If you’re interviewing while you have a job, you can expect employers to ask, “What do you dislike about your current job?”
And if you’ve already left, they may ask, “What did you dislike about your previous position?”
There are a couple of key pitfalls to avoid in your answer, and there’s a certain way to structure your answer to boost your odds of landing a new position.
Coming up, I’ll share how to give the best answer possible, with word-for-word examples.
When an interviewer asks you what you dislike about your current or previous job, it’s not an invitation to badmouth.
Even if they say, “What do you like least about your job?” they’re not looking for a long story about how awful the job or company is.
Believe it or not, you should answer this interview question with a positive tone.
An overly negative answer will make the hiring manager worry that you’re difficult to please and may cause them to look to other job seekers for their position.
There’s a specific answer structure that you should follow, which I’ll explain below.
The best way to answer, “What do you dislike about your job?” is to start by discussing one or more positive factors that you appreciate about the job.
Do this briefly. You don’t want to seem like you’re avoiding the real question in your job interview, but do find at least one positive angle to begin your answer.
Then, as the second step, name one factor about the job/company that you feel could be better.
Always name just one factor that you dislike about your job.
This will keep your answer short and concise and will prevent you from talking too negatively about your current or former job.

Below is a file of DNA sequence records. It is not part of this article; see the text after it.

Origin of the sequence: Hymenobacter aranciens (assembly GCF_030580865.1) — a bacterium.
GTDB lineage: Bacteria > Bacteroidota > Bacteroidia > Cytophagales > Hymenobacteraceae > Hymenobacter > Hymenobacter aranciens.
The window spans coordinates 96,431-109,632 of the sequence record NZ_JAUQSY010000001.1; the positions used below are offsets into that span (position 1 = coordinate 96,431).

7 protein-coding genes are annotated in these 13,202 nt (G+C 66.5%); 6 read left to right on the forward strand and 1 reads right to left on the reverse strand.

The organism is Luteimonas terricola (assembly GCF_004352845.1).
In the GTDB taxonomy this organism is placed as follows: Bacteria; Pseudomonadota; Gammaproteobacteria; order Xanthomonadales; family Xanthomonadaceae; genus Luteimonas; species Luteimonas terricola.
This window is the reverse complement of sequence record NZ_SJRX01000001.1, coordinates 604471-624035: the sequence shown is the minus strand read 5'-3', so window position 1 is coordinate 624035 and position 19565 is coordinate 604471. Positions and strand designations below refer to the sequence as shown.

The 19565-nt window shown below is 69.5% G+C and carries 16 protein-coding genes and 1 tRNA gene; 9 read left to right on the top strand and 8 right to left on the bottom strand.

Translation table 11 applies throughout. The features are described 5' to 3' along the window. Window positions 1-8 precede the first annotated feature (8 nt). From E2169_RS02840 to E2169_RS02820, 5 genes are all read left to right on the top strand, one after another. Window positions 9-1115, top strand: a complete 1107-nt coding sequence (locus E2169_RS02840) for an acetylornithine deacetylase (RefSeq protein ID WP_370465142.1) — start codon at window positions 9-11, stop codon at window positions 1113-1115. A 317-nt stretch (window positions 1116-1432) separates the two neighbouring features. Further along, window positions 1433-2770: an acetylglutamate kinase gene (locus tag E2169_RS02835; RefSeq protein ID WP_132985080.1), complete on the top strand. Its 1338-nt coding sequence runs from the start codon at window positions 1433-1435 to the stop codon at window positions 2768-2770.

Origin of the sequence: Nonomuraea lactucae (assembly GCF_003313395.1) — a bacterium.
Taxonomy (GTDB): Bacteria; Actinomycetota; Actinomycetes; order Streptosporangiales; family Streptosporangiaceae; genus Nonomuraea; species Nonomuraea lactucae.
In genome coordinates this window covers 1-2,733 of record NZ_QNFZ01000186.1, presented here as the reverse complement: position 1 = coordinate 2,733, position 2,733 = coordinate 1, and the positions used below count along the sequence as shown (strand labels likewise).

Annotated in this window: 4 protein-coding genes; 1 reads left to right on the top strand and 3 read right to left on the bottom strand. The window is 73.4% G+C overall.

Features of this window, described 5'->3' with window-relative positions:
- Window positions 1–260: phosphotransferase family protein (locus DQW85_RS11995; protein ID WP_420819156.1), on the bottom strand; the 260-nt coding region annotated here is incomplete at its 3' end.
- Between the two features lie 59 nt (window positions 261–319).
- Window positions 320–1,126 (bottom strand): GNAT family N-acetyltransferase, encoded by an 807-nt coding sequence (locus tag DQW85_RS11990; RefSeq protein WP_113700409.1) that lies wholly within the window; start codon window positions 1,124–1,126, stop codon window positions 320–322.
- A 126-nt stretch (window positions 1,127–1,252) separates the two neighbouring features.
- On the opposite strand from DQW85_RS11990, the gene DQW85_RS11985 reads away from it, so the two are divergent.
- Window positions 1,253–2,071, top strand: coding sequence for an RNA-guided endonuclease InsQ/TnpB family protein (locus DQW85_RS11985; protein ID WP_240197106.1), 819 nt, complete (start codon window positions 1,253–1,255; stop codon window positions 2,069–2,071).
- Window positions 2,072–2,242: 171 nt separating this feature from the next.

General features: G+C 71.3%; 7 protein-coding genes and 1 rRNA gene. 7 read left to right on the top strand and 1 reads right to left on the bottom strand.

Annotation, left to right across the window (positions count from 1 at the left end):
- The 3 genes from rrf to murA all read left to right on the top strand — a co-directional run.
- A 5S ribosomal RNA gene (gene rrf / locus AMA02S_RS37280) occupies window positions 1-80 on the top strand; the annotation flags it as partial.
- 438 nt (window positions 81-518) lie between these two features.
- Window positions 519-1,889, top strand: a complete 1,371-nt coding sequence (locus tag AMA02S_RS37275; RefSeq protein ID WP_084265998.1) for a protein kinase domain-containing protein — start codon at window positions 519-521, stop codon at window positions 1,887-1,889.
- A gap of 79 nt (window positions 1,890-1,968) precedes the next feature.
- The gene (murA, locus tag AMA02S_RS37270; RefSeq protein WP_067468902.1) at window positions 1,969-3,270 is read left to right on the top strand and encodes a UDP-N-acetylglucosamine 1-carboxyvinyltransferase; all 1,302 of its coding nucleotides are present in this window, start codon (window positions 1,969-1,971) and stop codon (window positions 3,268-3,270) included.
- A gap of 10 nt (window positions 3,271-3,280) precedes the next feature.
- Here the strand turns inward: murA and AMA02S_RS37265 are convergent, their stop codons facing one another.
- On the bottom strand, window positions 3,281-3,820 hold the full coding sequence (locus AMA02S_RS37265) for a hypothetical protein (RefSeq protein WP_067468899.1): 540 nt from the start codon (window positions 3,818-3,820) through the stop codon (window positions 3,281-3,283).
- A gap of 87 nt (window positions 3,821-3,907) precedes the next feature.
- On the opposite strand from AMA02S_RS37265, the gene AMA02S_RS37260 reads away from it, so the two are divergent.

Also, don’t sound upset or emotional in the interview.
You want to sound like you’re simply observing a situation with a professional attitude and commenting on an area that could be improved.
Talk about your last job almost as if you’re a consultant talking about how a particular company could improve their workplace, efficiency of specific tasks, etc.
You should use the steps/rules above whether you’re currently employed and talking about your current job, or whether you’ve already left and are discussing a previous employer.
Next, let’s look at some sample answers so you can practice your own response and hear what the best answers will sound like.
I enjoy my current position, but one area that my present employer could improve is employee retention. We’ve had high turnover and I can feel the whole team’s mood dip when we receive an email that yet another person has left. Otherwise, it’s a great office environment and I’ve enjoyed all of the projects and work.
I enjoy the work environment and company culture in my present role. However, my particular role has become repetitive now that I’ve mastered the basics. Management seems to be slow in assigning new work or handing out additional responsibilities, so I don’t always feel like I am receiving enough challenge from the role.
I feel that I could be growing faster and learning more if I were challenged more, which is one reason I’m looking to join a new company and take on a higher-level job now.
I enjoy my work, but we’ve gone through multiple company acquisitions in the past few years so I have concerns about the stability of my job and the organization as a whole.
I’ve had four bosses in a two-year period, for example. My position has been changed a couple of times in terms of focus and while I still enjoy the work, I’m not sure this company is the ideal place for me to continue growing my career.
I’d prefer a workplace with more stability and a clearer future so that I can focus on growing my career and producing great work, rather than always adjusting to new organizational changes and structures in the workplace.
During some times of transition, employees have gone weeks without being given new tasks and have essentially sat idle. This has led me and other team members to feel we’re not developing our skills or growing in our careers. At least, not as much as we could be.
I enjoy my current job, but one area of potential improvement is the speed at which we implement new ideas.
Often, I see competitors take an idea and roll it out much faster than we do, whether it’s a new product or new feature.